The European Commission has published an evaluation of the SPC Regulations, as part of its also recently published IP action plan, and which will feed into the pharmaceutical strategy for Europe. The evaluation report finds that the EU SPC framework is 'largely fit for purpose' in meeting its objectives, but that significant issues of fragmentation and 'red tape' undermine its objectives by causing legal uncertainty and unnecessary bureaucracy and expense.
Supplementary Protection Certificates (SPCs) provide for up to an additional five years of protection (up to five and a half years for certain medicinal products authorised for paediatric use) for medicinal or plant protection products (PPPs) that are protected by a patent and covered by a related marketing authorisation. The additional term of protection is intended to provide an incentive to conduct research in recognition of the amount of time and resource involved in going through regulatory approvals.
Whilst the framework for SPCs is set at the EU level – through the SPC Regulation – applications for SPCs are made at a national level, and are then enforced (and their validity assessed) in the national courts. The average duration of SPCs for medicinal products granted in the EU is three and a half years. There are some exemptions to SPC rights, such as the Bolar exemption (relating to tests and trials on generic medicines as part of the abridged regulatory approval process) and the recently introduced manufacturing waiver, discussed in more detail here, which, under certain conditions, allows generic products to be manufactured during the SPC term of protection for export or storage purposes.
Main findings on the EU SPC system
Effectiveness in achieving the objectives of the Regulation
The objectives of the Regulation are to:
- Encourage global R&D in the field of new active ingredients of medicines and PPPs
- Attract R&D centres and jobs to the EU and prevent relocation
- Promote a uniform SPC system in the EU
Whilst SPCs do promote innovation and availability of new medicines and PPPs, and promote R&D in Europe to some extent, the Commission's main concern is that SPCs are administered at a national level, albeit under a common EU framework. This has led to fragmentation, bringing with it high costs and administrative burdens, and also giving rise to legal uncertainty, as the scope of protection can differ across the EU. This clearly has an impact both on SPC holders and also generic makers, as well as more generally. This fragmentation is made worse by a lack of transparency.
In relation to the efficiency of the SPC system, the Commission consider the outcome to be balanced. SPCs may delay the market entry of generic medicines and TPPs, with a negative impact on accessibility and affordability – however, the Commission considers this is offset by the need for companies to recover investments in R&D, given the steady increase in timelines and costs in developing new products, and global competition. The Commission also points out that SPC protection only affects a fraction of medicines and PPPs, and in many cases is not the last protection to expire in the EU.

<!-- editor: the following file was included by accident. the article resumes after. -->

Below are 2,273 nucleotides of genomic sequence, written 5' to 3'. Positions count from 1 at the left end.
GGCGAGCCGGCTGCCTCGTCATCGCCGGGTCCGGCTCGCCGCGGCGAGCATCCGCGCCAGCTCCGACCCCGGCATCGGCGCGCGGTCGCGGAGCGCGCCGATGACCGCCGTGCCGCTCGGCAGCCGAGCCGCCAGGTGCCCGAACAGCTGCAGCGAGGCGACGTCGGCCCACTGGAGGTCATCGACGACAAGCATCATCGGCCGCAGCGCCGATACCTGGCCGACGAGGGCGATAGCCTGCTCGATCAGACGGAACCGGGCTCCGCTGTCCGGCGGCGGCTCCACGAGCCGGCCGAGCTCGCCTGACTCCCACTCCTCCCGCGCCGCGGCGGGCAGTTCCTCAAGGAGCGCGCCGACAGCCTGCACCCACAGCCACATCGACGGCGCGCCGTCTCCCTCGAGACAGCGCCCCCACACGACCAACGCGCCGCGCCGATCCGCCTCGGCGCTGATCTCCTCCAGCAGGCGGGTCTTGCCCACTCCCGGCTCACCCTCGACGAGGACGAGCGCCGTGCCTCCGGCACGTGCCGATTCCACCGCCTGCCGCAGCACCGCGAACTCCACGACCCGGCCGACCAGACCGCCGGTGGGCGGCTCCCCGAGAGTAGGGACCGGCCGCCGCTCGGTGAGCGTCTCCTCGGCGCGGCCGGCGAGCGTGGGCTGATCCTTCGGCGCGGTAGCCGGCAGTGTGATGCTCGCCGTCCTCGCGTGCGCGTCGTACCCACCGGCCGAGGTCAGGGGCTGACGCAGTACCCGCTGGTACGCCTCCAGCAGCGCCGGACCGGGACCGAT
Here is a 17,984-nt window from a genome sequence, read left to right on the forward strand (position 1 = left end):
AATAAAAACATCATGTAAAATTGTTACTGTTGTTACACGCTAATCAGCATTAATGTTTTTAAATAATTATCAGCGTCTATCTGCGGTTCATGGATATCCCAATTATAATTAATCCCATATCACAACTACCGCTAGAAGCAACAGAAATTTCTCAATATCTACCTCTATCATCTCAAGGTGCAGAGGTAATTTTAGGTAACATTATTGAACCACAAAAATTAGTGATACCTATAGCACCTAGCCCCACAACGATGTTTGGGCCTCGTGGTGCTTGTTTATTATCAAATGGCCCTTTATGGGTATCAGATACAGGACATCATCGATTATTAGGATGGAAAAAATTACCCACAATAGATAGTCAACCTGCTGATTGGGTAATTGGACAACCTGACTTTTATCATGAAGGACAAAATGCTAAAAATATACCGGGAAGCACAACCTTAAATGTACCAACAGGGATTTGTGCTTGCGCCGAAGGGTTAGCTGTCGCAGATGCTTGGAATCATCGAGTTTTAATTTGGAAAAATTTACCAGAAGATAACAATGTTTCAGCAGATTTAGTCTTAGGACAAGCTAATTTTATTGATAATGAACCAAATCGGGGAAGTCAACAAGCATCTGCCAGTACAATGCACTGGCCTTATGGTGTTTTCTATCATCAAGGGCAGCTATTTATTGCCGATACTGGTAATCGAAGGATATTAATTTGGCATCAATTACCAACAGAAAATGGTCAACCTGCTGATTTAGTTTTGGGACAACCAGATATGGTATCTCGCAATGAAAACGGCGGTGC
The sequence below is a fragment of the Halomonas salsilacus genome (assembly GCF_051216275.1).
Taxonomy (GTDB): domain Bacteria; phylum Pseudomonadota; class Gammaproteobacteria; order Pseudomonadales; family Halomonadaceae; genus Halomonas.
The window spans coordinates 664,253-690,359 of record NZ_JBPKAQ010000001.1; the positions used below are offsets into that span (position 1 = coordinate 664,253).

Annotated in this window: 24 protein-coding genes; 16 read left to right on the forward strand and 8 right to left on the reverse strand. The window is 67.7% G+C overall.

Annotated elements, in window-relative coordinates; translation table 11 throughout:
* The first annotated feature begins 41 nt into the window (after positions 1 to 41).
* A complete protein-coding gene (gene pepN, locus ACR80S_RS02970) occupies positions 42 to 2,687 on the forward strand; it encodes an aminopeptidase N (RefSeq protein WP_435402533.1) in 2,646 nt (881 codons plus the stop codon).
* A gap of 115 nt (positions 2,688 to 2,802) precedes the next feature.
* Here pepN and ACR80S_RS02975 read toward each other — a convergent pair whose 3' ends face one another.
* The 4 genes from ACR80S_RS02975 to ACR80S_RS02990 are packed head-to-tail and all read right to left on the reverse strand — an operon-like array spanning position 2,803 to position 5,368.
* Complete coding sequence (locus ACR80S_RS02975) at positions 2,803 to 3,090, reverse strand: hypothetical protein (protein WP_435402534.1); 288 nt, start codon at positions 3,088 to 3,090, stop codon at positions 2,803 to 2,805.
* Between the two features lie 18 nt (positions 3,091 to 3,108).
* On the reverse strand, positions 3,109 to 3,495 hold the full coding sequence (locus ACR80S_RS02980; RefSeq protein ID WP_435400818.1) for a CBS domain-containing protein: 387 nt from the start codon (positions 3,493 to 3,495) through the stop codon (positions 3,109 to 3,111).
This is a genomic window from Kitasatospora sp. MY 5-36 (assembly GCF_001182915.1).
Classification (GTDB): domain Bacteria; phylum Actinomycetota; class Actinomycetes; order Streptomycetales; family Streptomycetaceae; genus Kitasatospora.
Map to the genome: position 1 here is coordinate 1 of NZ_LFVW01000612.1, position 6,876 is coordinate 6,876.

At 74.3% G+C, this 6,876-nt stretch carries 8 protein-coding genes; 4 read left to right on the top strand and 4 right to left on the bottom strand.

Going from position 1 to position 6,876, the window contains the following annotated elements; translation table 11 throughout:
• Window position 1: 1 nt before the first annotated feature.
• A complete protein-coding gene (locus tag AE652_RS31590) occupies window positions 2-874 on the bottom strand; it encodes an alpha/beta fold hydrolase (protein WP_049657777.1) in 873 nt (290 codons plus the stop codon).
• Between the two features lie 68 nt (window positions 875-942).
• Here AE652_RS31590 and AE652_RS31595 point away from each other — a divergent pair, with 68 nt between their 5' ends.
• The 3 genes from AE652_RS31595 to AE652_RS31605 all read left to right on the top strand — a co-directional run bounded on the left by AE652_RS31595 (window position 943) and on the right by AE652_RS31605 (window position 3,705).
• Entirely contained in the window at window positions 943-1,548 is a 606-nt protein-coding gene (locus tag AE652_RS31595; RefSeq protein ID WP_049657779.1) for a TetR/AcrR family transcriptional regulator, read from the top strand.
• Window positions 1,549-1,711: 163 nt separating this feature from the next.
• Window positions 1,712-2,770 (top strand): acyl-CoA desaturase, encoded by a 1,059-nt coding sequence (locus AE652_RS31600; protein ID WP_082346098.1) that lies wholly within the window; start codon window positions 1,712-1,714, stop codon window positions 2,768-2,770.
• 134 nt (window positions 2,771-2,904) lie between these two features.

The Commission concludes that the SPC system remains relevant because:
- The three objectives of the Regulation are of major political importance
- COVID-19 has highlighted the need for Europe to have a strong pharmaceutical sector, and to be a world leader in innovation and manufacturing
- The SPC system has supported major developments that have emerged since 1992, such as biotechnology techniques. However, the current SPC regime does not encourage research in less commercially visible areas such as medicines for orphan and paediatric conditions.
The Commission believes that the SPC Regulations are 'internally coherent', with the European Court of Justice having 'progressively refined its case law on the most disputed provisions'. Given the lack of clarity of some of those CJEU decisions, and the different approaches highlighted by the report in the Commission's comments on the impact of national fragmentation, this is a finding that would be disputed by many.
The main shortcoming identified in the report is one of national administration and management of SPCs, albeit under an EU framework. The report notes that, under the proposed Unitary Patent and Unified Patent Court regime, whilst there is no proposal for a Unitary SPC, a nationally granted SPC might be centrally enforced before the UPC in relation to participating Member States.
In its IP action plan, therefore, the Commission states that it is exploring measures to address this issue, noting that one option may be to introduce a centralised unified grant procedure, under which a single application would be subjected to a central examination. This would lead still lead to the grant of national SPCs in each Member State designated in the application. Alternatively, a unitary SPC, complementing the future Unitary Patent (which the Commission calls upon Member States to implement quickly) is also an option.
The UK meanwhile is retaining the EU's SPC Regulation in its laws after Brexit, adapted for the UK context. Whilst the general approach to SPCs will therefore remain the same (albeit with some important points of nuance, discussed here), it appears likely that over time the UK courts may welcome the opportunity to diverge or at least clarify aspects of the SPC framework.